Understanding College Students with Autism Spectrum - PowerPoint Presentation

Understanding College Students with Autism Spectrum
Understanding College Students with Autism Spectrum

Understanding College Students with Autism Spectrum - Description


Disorders Strategies to Support Students in the Classroom The University of Rhode Island Office for the Advancement of Teaching and Learning Sue Constable Adam Moore The Culture of Autism ID: 536644 Download Presentation

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Slide1

Understanding College Students with Autism Spectrum Disorders: Strategies to Support Students in the Classroom

The University of Rhode Island

Office for the Advancement of Teaching and Learning

Sue Constable

Adam MooreSlide2

The “Culture of Autism”Different, not less (Eustacia Cutler)Individuals with ASD have unique strengths and interests that should guide our practicesWhile there is the spectrum in Autism, the notion of an autism culture suggests that individuals share predictable patterns of thinking and behavior that guide our understanding and interactions.Mesibov, Shea

, and Schopler (2005)Slide3

Psychological Theories of Autism

Impaired Theory of Mind

Weak Central Coherence

Impaired Executive FunctionSlide4

Theory of Mind (ToM): Being in Someone Else’

s Shoes

Is the ability to recognize and understand the thoughts, feelings, beliefs and intentions of other people.

It is the ability to know that other people have thoughts that are different from our own and they should be taken into consideration during any and all social interactions. Slide5

Some individuals Struggle to understand how their behavior affects youMay not realize how their behavior impacts how you feel about themFind it difficult to modify their behavior according to where they are or who they are with

May not have self evaluation skillsAre not always skilled at s

ocial fakingSlide6

https://www.youtube.com/watch?v=sr1uS8KZbtoSlide7

Have you seen this Theory of Mind deficit in your students?Those students who may say something clearly not understanding how that may be interpreted by other students or you?This may include students who monopolize the time, want to talk about their interests….Slide8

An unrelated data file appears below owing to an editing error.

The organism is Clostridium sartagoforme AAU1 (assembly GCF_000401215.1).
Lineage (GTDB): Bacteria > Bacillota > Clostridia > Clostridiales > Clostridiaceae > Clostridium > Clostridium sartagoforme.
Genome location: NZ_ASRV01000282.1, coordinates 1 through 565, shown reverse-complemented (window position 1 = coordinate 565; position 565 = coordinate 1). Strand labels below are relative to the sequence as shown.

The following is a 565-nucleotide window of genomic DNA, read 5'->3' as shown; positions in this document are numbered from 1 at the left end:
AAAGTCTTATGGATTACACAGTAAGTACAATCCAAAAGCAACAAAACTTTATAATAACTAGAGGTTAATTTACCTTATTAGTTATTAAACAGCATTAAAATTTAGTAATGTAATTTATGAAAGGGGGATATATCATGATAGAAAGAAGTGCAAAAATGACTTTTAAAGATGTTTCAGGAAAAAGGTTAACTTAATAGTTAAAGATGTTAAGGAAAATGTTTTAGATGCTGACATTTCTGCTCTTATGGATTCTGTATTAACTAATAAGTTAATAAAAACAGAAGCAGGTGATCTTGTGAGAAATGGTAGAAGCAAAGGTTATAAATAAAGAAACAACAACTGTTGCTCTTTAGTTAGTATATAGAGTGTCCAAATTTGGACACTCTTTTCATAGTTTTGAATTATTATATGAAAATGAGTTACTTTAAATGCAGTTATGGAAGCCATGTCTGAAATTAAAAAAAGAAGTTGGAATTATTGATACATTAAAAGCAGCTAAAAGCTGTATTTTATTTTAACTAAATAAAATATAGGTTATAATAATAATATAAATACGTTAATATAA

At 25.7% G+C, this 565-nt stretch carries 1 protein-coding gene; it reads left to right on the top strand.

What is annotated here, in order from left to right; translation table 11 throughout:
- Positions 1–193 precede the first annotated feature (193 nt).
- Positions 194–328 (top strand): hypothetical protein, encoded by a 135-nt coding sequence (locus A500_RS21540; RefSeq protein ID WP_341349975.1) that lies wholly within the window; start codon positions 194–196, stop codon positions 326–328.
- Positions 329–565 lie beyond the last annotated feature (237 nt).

The Hidden CurriculumIs about how well we follow the hidden social rules of the environment

We are always adjusting our behavior to help people around us to have “normal” or

“good”

thoughts about us, regardless of whether or not

we

re

interacting with

themSlide9

The Hidden Curriculum in College

When

you walk into class on the first day and there is just one other student in the room who you do not know, do not sit right next to that person. Instead, sit one or two rows away from them.

Do not shout out the answer to every question your professor asks even though you know it. Give others a turn to answer.

If you are not interested in what your professor is talking about, try to disguise your disinterest by smiling, nodding and asking a question.

Even if you are very interested in the topic, do not talk for more than a minute or two during class discussions so others can have a turn.

Do not tell your professor he is wrong in his teaching, even though you know he is. Contact him privately after class to discuss your thoughts.Slide10

It is sometimes assumed that students can… ask for help when they need it

work in a small or large groupwork independentlySlide11

To work effectively in a group, one needs to:Sit calmly in the groupAttend to the groupCommunicate ideas clearlyStay on topic Listen while others are speakingTake other perspectives into considerationFollow through on responsibilities assignedTake constructive feedback calmlyAppreciate diversitySlide12

It helps to clarifyClassroom expectations (arrive on time, be ready with materials out, cell phones awayParticipation expectations (asking and answering questions, taking part in